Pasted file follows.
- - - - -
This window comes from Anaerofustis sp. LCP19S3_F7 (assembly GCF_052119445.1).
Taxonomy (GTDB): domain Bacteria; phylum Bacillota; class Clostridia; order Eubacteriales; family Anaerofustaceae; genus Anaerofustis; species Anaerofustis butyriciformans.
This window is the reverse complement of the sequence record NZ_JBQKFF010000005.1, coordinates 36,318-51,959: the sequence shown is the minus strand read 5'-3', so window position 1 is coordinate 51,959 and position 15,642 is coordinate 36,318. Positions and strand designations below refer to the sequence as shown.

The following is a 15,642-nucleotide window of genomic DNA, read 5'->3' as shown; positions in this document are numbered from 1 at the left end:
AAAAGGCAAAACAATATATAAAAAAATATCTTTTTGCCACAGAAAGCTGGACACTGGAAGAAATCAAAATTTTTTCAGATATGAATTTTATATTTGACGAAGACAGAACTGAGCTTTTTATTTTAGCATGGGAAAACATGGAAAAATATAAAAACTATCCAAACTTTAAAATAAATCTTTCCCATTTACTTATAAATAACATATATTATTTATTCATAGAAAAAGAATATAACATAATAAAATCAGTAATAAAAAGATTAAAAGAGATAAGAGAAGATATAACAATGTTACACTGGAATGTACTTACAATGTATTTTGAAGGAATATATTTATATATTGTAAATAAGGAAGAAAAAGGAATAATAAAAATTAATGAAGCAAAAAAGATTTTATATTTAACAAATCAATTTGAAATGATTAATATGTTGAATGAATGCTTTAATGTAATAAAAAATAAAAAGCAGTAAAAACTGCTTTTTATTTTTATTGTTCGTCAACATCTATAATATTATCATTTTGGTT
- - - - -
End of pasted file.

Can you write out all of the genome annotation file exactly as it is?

This window comes from Anaerofustis sp. LCP19S3_F7 (assembly GCF_052119445.1).
Taxonomy (GTDB): domain Bacteria; phylum Bacillota; class Clostridia; order Eubacteriales; family Anaerofustaceae; genus Anaerofustis; species Anaerofustis butyriciformans.
This window is the reverse complement of the sequence record NZ_JBQKFF010000005.1, coordinates 36,318-51,959: the sequence shown is the minus strand read 5'-3', so window position 1 is coordinate 51,959 and position 15,642 is coordinate 36,318. Positions and strand designations below refer to the sequence as shown.

The following is a 15,642-nucleotide window of genomic DNA, read 5'->3' as shown; positions in this document are numbered from 1 at the left end:
AAAAGGCAAAACAATATATAAAAAAATATCTTTTTGCCACAGAAAGCTGGACACTGGAAGAAATCAAAATTTTTTCAGATATGAATTTTATATTTGACGAAGACAGAACTGAGCTTTTTATTTTAGCATGGGAAAACATGGAAAAATATAAAAACTATCCAAACTTTAAAATAAATCTTTCCCATTTACTTATAAATAACATATATTATTTATTCATAGAAAAAGAATATAACATAATAAAATCAGTAATAAAAAGATTAAAAGAGATAAGAGAAGATATAACAATGTTACACTGGAATGTACTTACAATGTATTTTGAAGGAATATATTTATATATTGTAAATAAGGAAGAAAAAGGAATAATAAAAATTAATGAAGCAAAAAAGATTTTATATTTAACAAATCAATTTGAAATGATTAATATGTTGAATGAATGCTTTAATGTAATAAAAAATAAAAAGCAGTAAAAACTGCTTTTTATTTTTATTGTTCGTCAACATCTATAATATTATCATTTTGGTT